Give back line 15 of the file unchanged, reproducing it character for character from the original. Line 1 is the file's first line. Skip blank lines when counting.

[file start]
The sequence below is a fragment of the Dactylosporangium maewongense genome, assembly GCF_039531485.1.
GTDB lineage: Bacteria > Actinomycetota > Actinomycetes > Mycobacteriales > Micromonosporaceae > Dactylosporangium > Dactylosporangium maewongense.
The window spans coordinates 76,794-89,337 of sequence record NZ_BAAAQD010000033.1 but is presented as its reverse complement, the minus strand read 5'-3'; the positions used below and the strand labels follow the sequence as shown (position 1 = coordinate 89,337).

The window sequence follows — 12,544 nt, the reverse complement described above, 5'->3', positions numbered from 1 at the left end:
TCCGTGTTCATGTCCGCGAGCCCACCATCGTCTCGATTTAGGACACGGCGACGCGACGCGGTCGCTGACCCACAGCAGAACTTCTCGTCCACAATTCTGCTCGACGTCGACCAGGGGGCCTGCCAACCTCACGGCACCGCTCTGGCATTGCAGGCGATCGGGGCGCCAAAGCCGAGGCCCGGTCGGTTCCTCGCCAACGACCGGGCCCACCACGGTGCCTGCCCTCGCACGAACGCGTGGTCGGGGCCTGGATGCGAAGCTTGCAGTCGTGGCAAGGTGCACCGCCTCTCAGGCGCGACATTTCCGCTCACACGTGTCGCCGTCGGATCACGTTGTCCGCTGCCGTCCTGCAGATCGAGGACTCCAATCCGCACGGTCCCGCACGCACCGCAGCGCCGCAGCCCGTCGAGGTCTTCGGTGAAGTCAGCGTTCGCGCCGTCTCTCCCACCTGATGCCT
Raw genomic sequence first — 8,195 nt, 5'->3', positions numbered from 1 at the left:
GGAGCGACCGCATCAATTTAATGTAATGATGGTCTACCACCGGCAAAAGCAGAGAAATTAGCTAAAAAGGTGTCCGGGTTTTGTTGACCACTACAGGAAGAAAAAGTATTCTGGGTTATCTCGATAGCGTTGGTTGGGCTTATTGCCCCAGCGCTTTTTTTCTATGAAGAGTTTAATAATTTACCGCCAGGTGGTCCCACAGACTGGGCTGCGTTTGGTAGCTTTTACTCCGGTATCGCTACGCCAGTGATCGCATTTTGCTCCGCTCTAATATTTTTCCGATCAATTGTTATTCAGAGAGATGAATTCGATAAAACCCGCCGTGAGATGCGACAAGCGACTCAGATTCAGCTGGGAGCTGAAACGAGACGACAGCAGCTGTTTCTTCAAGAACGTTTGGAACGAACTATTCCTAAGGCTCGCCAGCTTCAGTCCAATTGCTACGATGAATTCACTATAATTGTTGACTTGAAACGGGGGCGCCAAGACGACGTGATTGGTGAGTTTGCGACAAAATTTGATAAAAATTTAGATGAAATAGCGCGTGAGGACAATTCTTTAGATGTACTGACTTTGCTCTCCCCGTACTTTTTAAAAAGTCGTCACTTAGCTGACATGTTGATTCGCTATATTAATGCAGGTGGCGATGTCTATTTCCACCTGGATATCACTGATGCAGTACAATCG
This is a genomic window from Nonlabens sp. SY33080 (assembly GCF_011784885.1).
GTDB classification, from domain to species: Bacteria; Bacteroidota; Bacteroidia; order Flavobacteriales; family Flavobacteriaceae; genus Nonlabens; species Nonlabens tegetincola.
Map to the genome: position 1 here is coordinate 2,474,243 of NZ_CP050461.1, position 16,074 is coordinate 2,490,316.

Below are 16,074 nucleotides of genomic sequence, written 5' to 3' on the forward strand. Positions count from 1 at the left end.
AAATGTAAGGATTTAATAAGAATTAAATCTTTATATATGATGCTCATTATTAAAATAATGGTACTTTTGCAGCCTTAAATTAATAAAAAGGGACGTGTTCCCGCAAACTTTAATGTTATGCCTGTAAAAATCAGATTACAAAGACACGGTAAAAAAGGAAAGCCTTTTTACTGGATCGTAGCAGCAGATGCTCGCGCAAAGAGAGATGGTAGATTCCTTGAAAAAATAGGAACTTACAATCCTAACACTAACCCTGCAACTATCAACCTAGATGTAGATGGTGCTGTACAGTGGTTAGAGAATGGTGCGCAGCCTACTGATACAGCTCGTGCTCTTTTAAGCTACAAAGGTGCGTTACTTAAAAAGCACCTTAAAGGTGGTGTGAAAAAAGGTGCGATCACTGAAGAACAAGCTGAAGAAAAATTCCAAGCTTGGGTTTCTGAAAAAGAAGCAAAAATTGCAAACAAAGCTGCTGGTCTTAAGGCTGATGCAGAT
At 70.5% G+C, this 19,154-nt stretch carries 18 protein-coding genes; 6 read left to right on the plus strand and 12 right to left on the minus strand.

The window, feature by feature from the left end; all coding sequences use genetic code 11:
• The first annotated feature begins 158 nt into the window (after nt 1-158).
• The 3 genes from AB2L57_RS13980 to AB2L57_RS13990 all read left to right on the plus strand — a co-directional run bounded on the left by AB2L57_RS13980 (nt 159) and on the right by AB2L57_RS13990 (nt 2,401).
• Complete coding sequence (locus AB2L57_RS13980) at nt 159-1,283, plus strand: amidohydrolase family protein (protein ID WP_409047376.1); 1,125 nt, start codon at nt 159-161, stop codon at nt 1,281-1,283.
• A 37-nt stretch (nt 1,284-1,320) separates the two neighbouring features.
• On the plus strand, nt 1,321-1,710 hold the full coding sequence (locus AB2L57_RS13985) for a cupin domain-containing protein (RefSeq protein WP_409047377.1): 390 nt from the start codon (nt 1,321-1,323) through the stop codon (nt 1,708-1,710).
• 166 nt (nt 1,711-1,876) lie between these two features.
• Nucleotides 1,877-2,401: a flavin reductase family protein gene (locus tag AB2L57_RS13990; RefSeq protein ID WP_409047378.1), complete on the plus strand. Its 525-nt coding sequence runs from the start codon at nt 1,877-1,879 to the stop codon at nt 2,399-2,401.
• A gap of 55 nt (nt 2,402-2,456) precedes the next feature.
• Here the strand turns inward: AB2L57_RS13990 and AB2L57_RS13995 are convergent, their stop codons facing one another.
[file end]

• The first annotated feature begins 158 nt into the window (after nt 1-158).